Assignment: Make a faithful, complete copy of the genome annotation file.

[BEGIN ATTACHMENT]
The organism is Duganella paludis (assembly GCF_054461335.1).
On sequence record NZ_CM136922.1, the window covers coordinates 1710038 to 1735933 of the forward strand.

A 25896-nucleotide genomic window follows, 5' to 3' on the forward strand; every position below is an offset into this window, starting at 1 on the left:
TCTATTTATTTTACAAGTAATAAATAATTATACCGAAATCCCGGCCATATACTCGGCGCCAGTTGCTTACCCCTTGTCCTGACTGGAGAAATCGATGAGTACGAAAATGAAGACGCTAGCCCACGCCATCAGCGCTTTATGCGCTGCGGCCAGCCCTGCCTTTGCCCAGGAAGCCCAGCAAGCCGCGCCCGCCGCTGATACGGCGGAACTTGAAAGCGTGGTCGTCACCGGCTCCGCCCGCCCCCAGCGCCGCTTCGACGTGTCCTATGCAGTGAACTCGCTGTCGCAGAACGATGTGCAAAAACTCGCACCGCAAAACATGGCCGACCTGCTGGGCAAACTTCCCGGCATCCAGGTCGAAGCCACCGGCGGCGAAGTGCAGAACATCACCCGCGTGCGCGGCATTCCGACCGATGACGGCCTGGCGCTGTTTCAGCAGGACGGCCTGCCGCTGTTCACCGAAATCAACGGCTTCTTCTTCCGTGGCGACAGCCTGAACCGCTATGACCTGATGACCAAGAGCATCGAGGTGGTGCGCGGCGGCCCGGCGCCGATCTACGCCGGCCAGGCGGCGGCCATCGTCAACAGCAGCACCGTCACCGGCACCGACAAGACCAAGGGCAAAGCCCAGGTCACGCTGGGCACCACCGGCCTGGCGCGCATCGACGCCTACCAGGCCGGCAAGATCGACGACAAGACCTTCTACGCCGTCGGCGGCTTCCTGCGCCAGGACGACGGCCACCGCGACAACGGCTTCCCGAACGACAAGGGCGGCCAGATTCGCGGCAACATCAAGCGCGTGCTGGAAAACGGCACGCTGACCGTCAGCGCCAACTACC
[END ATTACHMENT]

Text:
The organism is Duganella paludis (assembly GCF_054461335.1).
On sequence record NZ_CM136922.1, the window covers coordinates 1710038 to 1735933 of the forward strand.

A 25896-nucleotide genomic window follows, 5' to 3' on the forward strand; every position below is an offset into this window, starting at 1 on the left:
TCTATTTATTTTACAAGTAATAAATAATTATACCGAAATCCCGGCCATATACTCGGCGCCAGTTGCTTACCCCTTGTCCTGACTGGAGAAATCGATGAGTACGAAAATGAAGACGCTAGCCCACGCCATCAGCGCTTTATGCGCTGCGGCCAGCCCTGCCTTTGCCCAGGAAGCCCAGCAAGCCGCGCCCGCCGCTGATACGGCGGAACTTGAAAGCGTGGTCGTCACCGGCTCCGCCCGCCCCCAGCGCCGCTTCGACGTGTCCTATGCAGTGAACTCGCTGTCGCAGAACGATGTGCAAAAACTCGCACCGCAAAACATGGCCGACCTGCTGGGCAAACTTCCCGGCATCCAGGTCGAAGCCACCGGCGGCGAAGTGCAGAACATCACCCGCGTGCGCGGCATTCCGACCGATGACGGCCTGGCGCTGTTTCAGCAGGACGGCCTGCCGCTGTTCACCGAAATCAACGGCTTCTTCTTCCGTGGCGACAGCCTGAACCGCTATGACCTGATGACCAAGAGCATCGAGGTGGTGCGCGGCGGCCCGGCGCCGATCTACGCCGGCCAGGCGGCGGCCATCGTCAACAGCAGCACCGTCACCGGCACCGACAAGACCAAGGGCAAAGCCCAGGTCACGCTGGGCACCACCGGCCTGGCGCGCATCGACGCCTACCAGGCCGGCAAGATCGACGACAAGACCTTCTACGCCGTCGGCGGCTTCCTGCGCCAGGACGACGGCCACCGCGACAACGGCTTCCCGAACGACAAGGGCGGCCAGATTCGCGGCAACATCAAGCGCGTGCTGGAAAACGGCACGCTGACCGTCAGCGCCAACTACC